2014-01-28Merge branch 'for-linus' of ↵Linus Torvalds
git://git.kernel.org/pub/scm/linux/kernel/git/viro/vfs Pull vfs updates from Al Viro: "Assorted stuff; the biggest pile here is Christoph's ACL series. Plus assorted cleanups and fixes all over the place... There will be another pile later this week" * 'for-linus' of git://git.kernel.org/pub/scm/linux/kernel/git/viro/vfs: (43 commits) __dentry_path() fixes vfs: Remove second variable named error in __dentry_path vfs: Is mounted should be testing mnt_ns for NULL or error. Fix race when checking i_size on direct i/o read hfsplus: remove can_set_xattr nfsd: use get_acl and ->set_acl fs: remove generic_acl nfs: use generic posix ACL infrastructure for v3 Posix ACLs gfs2: use generic posix ACL infrastructure jfs: use generic posix ACL infrastructure xfs: use generic posix ACL infrastructure reiserfs: use generic posix ACL infrastructure ocfs2: use generic posix ACL infrastructure jffs2: use generic posix ACL infrastructure hfsplus: use generic posix ACL infrastructure f2fs: use generic posix ACL infrastructure ext2/3/4: use generic posix ACL infrastructure btrfs: use generic posix ACL infrastructure fs: make posix_acl_create more useful fs: make posix_acl_chmod more useful ...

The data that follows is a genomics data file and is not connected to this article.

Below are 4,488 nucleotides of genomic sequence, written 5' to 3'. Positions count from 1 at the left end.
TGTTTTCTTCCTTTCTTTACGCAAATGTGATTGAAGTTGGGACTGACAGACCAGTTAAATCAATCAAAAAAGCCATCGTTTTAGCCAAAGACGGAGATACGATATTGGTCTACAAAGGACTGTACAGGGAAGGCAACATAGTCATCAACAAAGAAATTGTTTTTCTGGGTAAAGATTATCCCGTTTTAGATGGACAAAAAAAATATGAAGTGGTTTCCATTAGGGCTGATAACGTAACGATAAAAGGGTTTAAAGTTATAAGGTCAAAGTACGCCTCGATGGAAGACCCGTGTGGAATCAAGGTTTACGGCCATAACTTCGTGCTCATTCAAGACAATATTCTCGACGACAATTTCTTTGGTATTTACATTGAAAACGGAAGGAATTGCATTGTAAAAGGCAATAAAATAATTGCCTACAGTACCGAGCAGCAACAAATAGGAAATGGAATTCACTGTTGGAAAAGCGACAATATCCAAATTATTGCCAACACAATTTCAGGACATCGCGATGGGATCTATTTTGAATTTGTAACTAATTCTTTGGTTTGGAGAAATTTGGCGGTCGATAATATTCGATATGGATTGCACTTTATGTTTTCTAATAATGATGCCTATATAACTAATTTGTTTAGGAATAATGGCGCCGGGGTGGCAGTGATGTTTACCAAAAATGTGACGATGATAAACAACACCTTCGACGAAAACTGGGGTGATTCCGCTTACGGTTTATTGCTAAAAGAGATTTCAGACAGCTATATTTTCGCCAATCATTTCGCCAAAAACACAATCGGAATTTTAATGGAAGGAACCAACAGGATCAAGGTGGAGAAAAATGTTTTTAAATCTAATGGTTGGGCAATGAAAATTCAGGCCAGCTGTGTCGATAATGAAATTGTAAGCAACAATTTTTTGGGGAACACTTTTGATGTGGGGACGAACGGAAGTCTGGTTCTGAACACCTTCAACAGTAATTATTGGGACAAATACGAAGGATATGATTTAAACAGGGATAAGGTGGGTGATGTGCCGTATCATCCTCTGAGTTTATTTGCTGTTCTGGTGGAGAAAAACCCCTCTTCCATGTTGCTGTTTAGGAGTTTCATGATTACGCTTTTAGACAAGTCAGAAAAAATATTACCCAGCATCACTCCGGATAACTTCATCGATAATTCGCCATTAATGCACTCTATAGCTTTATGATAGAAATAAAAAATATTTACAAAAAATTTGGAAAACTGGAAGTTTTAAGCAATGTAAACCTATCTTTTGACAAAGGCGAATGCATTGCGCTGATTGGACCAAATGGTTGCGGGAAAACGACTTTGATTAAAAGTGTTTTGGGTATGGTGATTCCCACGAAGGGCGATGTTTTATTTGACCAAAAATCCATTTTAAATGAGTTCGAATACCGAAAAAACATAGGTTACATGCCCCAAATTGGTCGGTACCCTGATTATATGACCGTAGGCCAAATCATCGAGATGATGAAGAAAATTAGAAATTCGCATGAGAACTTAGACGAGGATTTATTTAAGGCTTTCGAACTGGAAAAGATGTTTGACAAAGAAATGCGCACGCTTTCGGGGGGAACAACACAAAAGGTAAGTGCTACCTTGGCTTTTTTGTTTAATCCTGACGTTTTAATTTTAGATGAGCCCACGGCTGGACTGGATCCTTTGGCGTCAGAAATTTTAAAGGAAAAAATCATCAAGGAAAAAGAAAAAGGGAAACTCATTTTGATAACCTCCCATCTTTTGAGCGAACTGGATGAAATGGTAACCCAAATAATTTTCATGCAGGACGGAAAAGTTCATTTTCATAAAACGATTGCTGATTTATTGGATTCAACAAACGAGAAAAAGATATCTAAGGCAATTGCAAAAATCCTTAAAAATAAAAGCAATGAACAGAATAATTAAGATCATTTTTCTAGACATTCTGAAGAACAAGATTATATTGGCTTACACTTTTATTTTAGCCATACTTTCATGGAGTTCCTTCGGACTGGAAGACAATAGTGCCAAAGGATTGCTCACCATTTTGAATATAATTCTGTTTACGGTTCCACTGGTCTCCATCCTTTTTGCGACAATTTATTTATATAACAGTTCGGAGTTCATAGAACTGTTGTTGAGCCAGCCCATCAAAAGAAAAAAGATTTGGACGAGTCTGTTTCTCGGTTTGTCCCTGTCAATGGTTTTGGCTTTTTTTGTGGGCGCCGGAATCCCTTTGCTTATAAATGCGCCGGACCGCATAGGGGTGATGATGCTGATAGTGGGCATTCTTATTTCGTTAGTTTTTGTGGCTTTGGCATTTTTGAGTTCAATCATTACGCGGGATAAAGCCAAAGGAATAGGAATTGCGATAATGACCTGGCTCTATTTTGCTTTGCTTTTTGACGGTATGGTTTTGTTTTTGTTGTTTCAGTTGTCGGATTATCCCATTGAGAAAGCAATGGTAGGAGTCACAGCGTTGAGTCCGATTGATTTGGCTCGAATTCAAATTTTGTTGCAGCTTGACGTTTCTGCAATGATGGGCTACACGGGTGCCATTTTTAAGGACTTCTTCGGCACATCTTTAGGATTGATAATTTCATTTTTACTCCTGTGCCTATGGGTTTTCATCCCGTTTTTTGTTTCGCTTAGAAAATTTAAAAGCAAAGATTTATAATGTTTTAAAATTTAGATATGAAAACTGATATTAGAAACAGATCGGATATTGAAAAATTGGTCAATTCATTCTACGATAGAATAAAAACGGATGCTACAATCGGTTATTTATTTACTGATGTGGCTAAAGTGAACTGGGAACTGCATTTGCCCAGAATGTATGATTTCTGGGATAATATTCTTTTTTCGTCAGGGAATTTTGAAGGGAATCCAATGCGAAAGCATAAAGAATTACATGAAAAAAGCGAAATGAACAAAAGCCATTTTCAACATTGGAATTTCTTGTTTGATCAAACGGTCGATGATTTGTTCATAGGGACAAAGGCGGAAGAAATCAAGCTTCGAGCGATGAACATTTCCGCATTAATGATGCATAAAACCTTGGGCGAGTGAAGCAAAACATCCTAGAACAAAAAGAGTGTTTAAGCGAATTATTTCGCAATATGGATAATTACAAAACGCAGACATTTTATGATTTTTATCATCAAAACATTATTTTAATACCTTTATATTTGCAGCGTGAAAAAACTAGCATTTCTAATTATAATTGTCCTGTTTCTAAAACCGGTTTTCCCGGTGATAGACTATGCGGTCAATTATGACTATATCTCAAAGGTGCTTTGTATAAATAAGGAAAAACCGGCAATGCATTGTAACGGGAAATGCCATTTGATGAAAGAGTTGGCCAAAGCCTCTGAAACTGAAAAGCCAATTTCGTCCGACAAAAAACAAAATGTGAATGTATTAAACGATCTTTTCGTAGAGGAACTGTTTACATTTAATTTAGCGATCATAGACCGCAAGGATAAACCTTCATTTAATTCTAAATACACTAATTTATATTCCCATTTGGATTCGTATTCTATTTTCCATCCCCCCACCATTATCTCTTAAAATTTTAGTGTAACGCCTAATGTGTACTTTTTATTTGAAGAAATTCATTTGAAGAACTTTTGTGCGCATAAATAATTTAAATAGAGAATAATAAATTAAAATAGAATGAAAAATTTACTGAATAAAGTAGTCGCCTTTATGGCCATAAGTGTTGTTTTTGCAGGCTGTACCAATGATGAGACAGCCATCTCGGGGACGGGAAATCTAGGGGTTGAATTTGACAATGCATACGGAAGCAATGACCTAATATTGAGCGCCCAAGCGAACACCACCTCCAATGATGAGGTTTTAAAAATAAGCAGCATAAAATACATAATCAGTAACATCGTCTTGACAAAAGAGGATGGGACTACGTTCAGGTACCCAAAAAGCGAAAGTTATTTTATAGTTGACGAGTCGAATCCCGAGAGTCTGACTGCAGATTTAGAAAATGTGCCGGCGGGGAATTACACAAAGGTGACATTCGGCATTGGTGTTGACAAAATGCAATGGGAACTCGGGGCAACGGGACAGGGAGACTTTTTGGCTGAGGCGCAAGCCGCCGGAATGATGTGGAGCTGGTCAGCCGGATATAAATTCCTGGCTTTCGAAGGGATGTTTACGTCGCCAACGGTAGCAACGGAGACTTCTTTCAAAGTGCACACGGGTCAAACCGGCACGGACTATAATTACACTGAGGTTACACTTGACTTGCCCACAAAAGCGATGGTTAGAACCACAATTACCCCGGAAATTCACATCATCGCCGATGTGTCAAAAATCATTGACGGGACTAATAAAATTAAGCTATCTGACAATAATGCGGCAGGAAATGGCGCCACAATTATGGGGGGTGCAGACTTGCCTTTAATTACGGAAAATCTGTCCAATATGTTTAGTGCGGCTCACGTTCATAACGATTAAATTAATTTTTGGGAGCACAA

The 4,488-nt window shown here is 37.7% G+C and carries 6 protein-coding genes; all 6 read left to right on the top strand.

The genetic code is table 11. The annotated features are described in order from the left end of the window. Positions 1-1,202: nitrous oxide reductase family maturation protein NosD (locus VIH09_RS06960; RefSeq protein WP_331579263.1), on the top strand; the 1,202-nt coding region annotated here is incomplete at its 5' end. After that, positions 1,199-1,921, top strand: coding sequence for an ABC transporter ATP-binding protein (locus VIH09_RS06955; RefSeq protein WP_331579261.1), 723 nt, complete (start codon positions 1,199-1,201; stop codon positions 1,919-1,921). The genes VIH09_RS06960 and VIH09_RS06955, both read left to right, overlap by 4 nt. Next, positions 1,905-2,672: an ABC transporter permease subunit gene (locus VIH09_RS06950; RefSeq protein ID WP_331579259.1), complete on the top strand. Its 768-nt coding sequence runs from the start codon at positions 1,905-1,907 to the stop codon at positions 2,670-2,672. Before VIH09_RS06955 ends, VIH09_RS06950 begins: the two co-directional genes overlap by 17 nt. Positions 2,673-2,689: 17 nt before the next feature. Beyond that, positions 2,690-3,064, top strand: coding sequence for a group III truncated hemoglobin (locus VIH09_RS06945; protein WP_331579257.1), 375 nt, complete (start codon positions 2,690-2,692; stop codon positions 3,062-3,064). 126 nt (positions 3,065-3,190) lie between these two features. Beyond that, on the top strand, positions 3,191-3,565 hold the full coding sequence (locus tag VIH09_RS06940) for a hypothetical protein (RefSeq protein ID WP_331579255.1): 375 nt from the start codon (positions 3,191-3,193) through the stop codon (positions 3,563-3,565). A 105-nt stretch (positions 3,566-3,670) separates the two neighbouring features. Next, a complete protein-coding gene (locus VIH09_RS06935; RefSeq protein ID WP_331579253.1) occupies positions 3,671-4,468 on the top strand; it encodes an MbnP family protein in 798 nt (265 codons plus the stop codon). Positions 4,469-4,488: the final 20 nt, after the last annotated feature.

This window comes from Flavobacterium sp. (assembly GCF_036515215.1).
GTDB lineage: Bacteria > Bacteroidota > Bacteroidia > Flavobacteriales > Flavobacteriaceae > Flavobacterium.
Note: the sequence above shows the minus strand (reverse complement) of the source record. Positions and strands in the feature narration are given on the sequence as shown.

2014-01-27Merge branch 'akpm' (incoming from Andrew)Linus Torvalds
Merge misc updates from Andrew Morton: - a few hotfixes - dynamic-debug updates - ipc updates - various other sweepings off the factory floor * akpm: (31 commits) firmware/google: drop 'select EFI' to avoid recursive dependency compat: fix sys_fanotify_mark checkpatch.pl: check for function declarations without arguments mm/migrate.c: fix setting of cpupid on page migration twice against normal page softirq: use const char * const for softirq_to_name, whitespace neatening softirq: convert printks to pr_<level> softirq: use ffs() in __do_softirq() kernel/kexec.c: use vscnprintf() instead of vsnprintf() in vmcoreinfo_append_str() splice: fix unexpected size truncation ipc: fix compat msgrcv with negative msgtyp ipc,msg: document barriers ipc: delete seq_max field in struct ipc_ids ipc: simplify sysvipc_proc_open() return ipc: remove useless return statement ipc: remove braces for single statements ipc: standardize code comments ipc: whitespace cleanup ipc: change kern_ipc_perm.deleted type to bool ipc: introduce ipc_valid_object() helper to sort out IPC_RMID races ipc/sem.c: avoid overflow of semop undo (semadj) value ...
2014-01-27Merge branch 'next' of ↵Linus Torvalds